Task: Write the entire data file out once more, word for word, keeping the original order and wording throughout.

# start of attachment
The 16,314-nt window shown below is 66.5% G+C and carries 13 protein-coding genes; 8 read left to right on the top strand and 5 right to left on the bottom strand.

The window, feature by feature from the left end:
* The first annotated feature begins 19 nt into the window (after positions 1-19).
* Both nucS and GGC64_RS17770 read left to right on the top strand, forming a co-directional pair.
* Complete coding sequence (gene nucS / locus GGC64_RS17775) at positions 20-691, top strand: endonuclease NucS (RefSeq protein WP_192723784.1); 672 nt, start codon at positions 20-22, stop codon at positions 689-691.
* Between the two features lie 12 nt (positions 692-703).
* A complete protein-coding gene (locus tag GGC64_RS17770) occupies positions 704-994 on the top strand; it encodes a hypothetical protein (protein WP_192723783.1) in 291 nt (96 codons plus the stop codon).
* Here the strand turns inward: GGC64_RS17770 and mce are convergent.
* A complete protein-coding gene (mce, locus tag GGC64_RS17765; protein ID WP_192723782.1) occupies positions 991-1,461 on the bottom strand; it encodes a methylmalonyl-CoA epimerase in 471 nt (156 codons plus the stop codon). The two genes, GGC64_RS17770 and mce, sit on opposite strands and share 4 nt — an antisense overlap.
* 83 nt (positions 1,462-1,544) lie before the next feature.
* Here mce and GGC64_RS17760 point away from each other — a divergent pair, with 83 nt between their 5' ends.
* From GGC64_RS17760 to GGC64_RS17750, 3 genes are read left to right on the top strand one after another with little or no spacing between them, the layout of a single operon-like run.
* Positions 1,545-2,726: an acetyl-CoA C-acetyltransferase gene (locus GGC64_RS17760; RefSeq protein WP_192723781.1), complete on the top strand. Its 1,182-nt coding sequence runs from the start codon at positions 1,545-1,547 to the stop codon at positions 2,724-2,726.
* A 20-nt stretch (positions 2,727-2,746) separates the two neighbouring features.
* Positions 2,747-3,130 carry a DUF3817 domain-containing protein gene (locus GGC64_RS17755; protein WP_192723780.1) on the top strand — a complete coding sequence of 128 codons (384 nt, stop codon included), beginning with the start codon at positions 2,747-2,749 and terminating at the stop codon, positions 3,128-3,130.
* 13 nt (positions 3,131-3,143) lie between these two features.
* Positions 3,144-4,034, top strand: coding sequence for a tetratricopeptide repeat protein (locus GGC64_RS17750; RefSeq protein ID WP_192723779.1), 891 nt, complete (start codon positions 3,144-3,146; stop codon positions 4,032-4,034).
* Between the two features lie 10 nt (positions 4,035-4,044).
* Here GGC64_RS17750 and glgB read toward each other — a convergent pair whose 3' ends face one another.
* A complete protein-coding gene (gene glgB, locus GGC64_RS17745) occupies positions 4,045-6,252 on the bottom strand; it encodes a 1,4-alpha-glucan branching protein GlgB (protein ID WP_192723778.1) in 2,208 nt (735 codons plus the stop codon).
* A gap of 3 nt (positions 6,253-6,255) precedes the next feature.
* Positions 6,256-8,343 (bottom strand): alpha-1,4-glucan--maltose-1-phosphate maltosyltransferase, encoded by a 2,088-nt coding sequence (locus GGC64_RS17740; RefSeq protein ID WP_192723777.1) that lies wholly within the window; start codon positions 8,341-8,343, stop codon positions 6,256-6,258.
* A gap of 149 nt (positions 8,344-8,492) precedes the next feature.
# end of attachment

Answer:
The 16,314-nt window shown below is 66.5% G+C and carries 13 protein-coding genes; 8 read left to right on the top strand and 5 right to left on the bottom strand.

The window, feature by feature from the left end:
* The first annotated feature begins 19 nt into the window (after positions 1-19).
* Both nucS and GGC64_RS17770 read left to right on the top strand, forming a co-directional pair.
* Complete coding sequence (gene nucS / locus GGC64_RS17775) at positions 20-691, top strand: endonuclease NucS (RefSeq protein WP_192723784.1); 672 nt, start codon at positions 20-22, stop codon at positions 689-691.
* Between the two features lie 12 nt (positions 692-703).
* A complete protein-coding gene (locus tag GGC64_RS17770) occupies positions 704-994 on the top strand; it encodes a hypothetical protein (protein WP_192723783.1) in 291 nt (96 codons plus the stop codon).
* Here the strand turns inward: GGC64_RS17770 and mce are convergent.
* A complete protein-coding gene (mce, locus tag GGC64_RS17765; protein ID WP_192723782.1) occupies positions 991-1,461 on the bottom strand; it encodes a methylmalonyl-CoA epimerase in 471 nt (156 codons plus the stop codon). The two genes, GGC64_RS17770 and mce, sit on opposite strands and share 4 nt — an antisense overlap.
* 83 nt (positions 1,462-1,544) lie before the next feature.
* Here mce and GGC64_RS17760 point away from each other — a divergent pair, with 83 nt between their 5' ends.
* From GGC64_RS17760 to GGC64_RS17750, 3 genes are read left to right on the top strand one after another with little or no spacing between them, the layout of a single operon-like run.
* Positions 1,545-2,726: an acetyl-CoA C-acetyltransferase gene (locus GGC64_RS17760; RefSeq protein WP_192723781.1), complete on the top strand. Its 1,182-nt coding sequence runs from the start codon at positions 1,545-1,547 to the stop codon at positions 2,724-2,726.
* A 20-nt stretch (positions 2,727-2,746) separates the two neighbouring features.
* Positions 2,747-3,130 carry a DUF3817 domain-containing protein gene (locus GGC64_RS17755; protein WP_192723780.1) on the top strand — a complete coding sequence of 128 codons (384 nt, stop codon included), beginning with the start codon at positions 2,747-2,749 and terminating at the stop codon, positions 3,128-3,130.
* 13 nt (positions 3,131-3,143) lie between these two features.
* Positions 3,144-4,034, top strand: coding sequence for a tetratricopeptide repeat protein (locus GGC64_RS17750; RefSeq protein ID WP_192723779.1), 891 nt, complete (start codon positions 3,144-3,146; stop codon positions 4,032-4,034).
* Between the two features lie 10 nt (positions 4,035-4,044).
* Here GGC64_RS17750 and glgB read toward each other — a convergent pair whose 3' ends face one another.
* A complete protein-coding gene (gene glgB, locus GGC64_RS17745) occupies positions 4,045-6,252 on the bottom strand; it encodes a 1,4-alpha-glucan branching protein GlgB (protein ID WP_192723778.1) in 2,208 nt (735 codons plus the stop codon).
* A gap of 3 nt (positions 6,253-6,255) precedes the next feature.
* Positions 6,256-8,343 (bottom strand): alpha-1,4-glucan--maltose-1-phosphate maltosyltransferase, encoded by a 2,088-nt coding sequence (locus GGC64_RS17740; RefSeq protein ID WP_192723777.1) that lies wholly within the window; start codon positions 8,341-8,343, stop codon positions 6,256-6,258.
* A gap of 149 nt (positions 8,344-8,492) precedes the next feature.